Mary Ellen Flannery, "Yo! From Tupac to the Bard," NEA Today, vol. 27, no. 3, November/December 2008, pp. 35-37. Copyright © 2008 by Mary Ellen Flannery. All rights reserved. Reproduced by permission of National Education Association.
Mary Ellen Flannery is a senior writer and editor at the National Education Association.
There is a great tendency among educators to view hip-hop and rap music in only negative terms. Rather than causing young people to be violent and sexually active, rap and hip-hop can be used to reach children and to encourage them to learn. The lyrics and views found in hip-hip and rap music can put themes in contexts that children can easily understand, and to which they can relate. Simply put, hip-hip and rap allow teachers to communicate more easily with their students.
"Yeah, this album is dedicated to all the teachers that told me I'd never amount to nothin', to all the people that lived above the buildings that I was hustlin' in front of that called the police on me when I was just tryin' to make some money to feed my daughters, and all the n——-s in the struggle—you know what I'm sayin'?"
Ooooh! Did he just say the N-word?
He did. And that's just one of the reasons that many educators give a little, "eh, I just don't think so," when it comes to using hiphop in the classroom. Much of it is profane or violent, offensive to women and gays, and just ... dangerous. Ugh. And you see the kids listening, rapt, heads bobbing, like some kind of genius prophet is speaking through those ear buds.
Just think: what's it doing to them?
Well, engaging them, for one thing.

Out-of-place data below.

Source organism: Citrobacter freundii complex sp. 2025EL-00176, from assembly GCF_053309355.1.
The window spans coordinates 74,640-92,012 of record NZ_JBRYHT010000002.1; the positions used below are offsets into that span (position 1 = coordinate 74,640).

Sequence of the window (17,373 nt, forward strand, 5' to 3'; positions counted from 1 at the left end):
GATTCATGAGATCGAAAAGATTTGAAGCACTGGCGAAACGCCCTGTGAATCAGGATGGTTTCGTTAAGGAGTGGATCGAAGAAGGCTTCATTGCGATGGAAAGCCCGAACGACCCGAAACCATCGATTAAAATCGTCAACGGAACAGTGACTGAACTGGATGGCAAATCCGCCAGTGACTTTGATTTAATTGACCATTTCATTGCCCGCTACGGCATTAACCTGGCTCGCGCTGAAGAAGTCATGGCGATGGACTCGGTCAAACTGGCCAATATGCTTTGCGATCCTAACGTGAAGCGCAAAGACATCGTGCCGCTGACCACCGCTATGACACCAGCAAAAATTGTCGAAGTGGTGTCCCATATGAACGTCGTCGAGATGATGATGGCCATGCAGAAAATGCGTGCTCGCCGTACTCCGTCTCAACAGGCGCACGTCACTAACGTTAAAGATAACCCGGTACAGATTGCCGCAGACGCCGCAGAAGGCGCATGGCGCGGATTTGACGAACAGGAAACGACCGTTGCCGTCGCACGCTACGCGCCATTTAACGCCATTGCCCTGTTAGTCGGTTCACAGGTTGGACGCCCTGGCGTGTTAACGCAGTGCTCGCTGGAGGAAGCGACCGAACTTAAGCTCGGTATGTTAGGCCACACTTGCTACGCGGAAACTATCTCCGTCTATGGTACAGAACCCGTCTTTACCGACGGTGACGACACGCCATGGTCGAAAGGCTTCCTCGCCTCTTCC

These days, you can't turn the dial without tuning into chart-topping, millionaire hip-hop artists like 50 Cent or Ludacris, rapping street-smart about diamonds and drugs, poverty, and police brutality. (Sings Kanye West: "They say, 'Oh you graduated?' No, I decided I was finished chasing y'all dreams.") While you might immediately move on, muttering, "This is the new American jazz?" many of your students hear something that they believe speaks directly to them. Like it or not, over the past 20 years, hiphop has become key to the canon of contemporary music.
Wouldn't it be nice if they listened to you with the same attention? Or if they could quote Langston Hughes with the same fluency? Well, consider this: Many of your colleagues believe it's possible, even paramount, to use hip-hop to build exactly those kinds of connections.
It's been years since California teacher Alan Sitomer added a little bumpin' flava to his language arts lessons at Lynwood High School, transforming his classroom and his students, too. Beginning with a single bridge that he built between Welsh poet Dylan Thomas (he of "Do not go gentle into that good night") and murdered rapper Tupac Shakur ("The question is, will I live?") Sitomer began finding ways to bring "fresh relevance to timeless themes."
While you might immediately move on, muttering, "This is the new American jazz?" many of your students hear something that they believe speaks directly to them.
"I got started using hip-hop in the classroom because my students were spectacularly disengaged from the classic curriculum. They roll out all these materials when you become a new teacher—do this, do that—but the kids don't see their lives reflected in those materials.
"I decided to meet them where they live."
There is one thing you can do as a teacher, that's more important than anything else, to help them and help you, suggests Sarah Montgomery-Glinski, co-director of the educational initiative at the New York-based Hip-Hop Association and a high school special education teacher herself. And it's this: